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Projects What do you consider low budget?

Discussion in 'The Hokey Ass Message Board' started by fastcar1953, Sep 23, 2019.

?
  1. under $5,000

    26 vote(s)
    59.1%
  2. $5,000 to $10,000

    14 vote(s)
    31.8%
  3. over $10,000

    4 vote(s)
    9.1%
  1. fastcar1953
    Joined: Oct 23, 2009
    Posts: 1,645

    fastcar1953
    Member

    Building cars what price range is considered low budget? Mine would be under $5000 for daily driver. . Under $20,000 for something to take to shows expecting trophies. Your thoughts? Price range would be for a safe running car or truck. Maybe cheap paint job or decent older paint. Decent interior. Nothing junkie or ratty.
     
  2. s55mercury66
    Joined: Jul 6, 2009
    Posts: 3,678

    s55mercury66
    Member
    from SW Wyoming

    I'm cheap, but I can do all of my own work, except machine work and upholstery, and I could do the machining if I had the tools. Under 5K for me, yes.
     
  3. el Scotto
    Joined: Mar 3, 2004
    Posts: 4,154

    el Scotto
    Member
    from Tracy, CA

    This question smells like Florida: Depends
     
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  4. Mr48chev
    Joined: Dec 28, 2007
    Posts: 25,544

    Mr48chev
    ALLIANCE MEMBER

    I've always had a skimpy budget hot rod wise so I am probably a bad one to ask.
    To me a "low budget car" is one without a lot of bought and paid for frills but can still be a damned nice car.
    I've very honestly got more money tied up in the polished finned aluminum for the 292 for my 48 than I had in it in 1973 dollars when I drove it to the street rod Nationals in Tulsa in 1973. It was painted and upholstered with Z28 rally wheels and passed the 30 ft test but was pretty simple.

    If you were to sit down and write down the basics of what you have to have on a nice clean and simple hot rod that is done right and finished but has no extra dollar frills and then make a list of the extra dollar frills that you would just love to have the extra list will probably have a larger total than the basic no frills list.
    That doesn't mean you went cheap or cut corners it just means you didn't blow money on high ticket frills. It also means you left a lot of the nifty bolt on trinkets for a later day.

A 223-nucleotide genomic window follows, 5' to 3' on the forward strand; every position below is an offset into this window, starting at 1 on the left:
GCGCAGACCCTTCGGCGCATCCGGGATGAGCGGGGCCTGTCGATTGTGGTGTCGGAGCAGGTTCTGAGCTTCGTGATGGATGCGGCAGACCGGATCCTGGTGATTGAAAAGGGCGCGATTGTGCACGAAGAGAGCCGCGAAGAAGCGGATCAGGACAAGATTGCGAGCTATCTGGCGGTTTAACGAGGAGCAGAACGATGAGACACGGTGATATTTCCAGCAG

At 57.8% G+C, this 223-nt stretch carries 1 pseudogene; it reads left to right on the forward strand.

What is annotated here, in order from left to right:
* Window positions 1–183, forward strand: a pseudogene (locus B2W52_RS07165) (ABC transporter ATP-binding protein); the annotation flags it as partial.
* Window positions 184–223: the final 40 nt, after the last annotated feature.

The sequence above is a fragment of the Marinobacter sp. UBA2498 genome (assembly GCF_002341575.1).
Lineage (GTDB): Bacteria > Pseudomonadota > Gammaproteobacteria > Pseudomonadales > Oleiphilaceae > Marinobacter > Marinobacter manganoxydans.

My best friend who passed away a couple of weeks ago was one of the best at spending extra money on something that you didn't really need to blow extra money on.
    I'd swear he would buy the same exact part from a vendor who charged more just to be able to say he paid more for it or so it seemed. it blew my mind some times on what he paid for certain simple items rather than hunt for a deal.
    I'd say that is the main thing with a low buck ride. Keep it simple and hunt the deal without compromising quality.
     
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  5. squirrel
    Joined: Sep 23, 2004
    Posts: 43,452

    squirrel
    Member

    yeah, it depends. A low buck car that ended up on the cover of Hot Rod, $15k. A low buck car that would win a Lemons Rally, well under 5k.

    Building a traditional hot rod today, if you can do it for under 10k you're doing very well.
     
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  6. Mr48chev
    Joined: Dec 28, 2007
    Posts: 25,544

    Mr48chev
    ALLIANCE MEMBER

    Gotta have cool guy engines and the trinkets to go on them are probably one of the Hamb folks budget busters for a lot of guys.
    That 330 Desoto out in the shed would skyrocket a lot of budgets real quick with just a simple rebuild and an interesting intake and headers. High bubba factor but a lot of money just to have one of the "cool engines" in a row of cars at a rod trot.
     
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  7. Jalopy Joker
    Joined: Sep 3, 2006
    Posts: 23,273

    Jalopy Joker
    Member

    do not know how this open ended question can be easily answered - be different for most everyone - as long as it is something that you enjoy who cares what it cost - RR rides were low buck but, now many of them are priced pretty high -
     
    okiedokie likes this.
  8. evintho
    Joined: May 28, 2007
    Posts: 1,196

    evintho
    Member

    Low budget for me is under $5k. That's what I have in the roadster. Of course, I made most everything and repurposed a ton of stuff. Isn't that what hot rodding is all about?!
     
    AHotRod and wheeldog57 like this.
  9. Lowbuckbuilder
    Joined: Oct 18, 2018
    Posts: 131

    Lowbuckbuilder
    Member
    from San Diego

    Under $10k here. Maybe even under $7.5k, if i keep finding deals. My total includes the cost involved in the vehicle i horse-traded to get the Plymouth which was about $4k. Thats my starting number and what i add the subsequent costs to.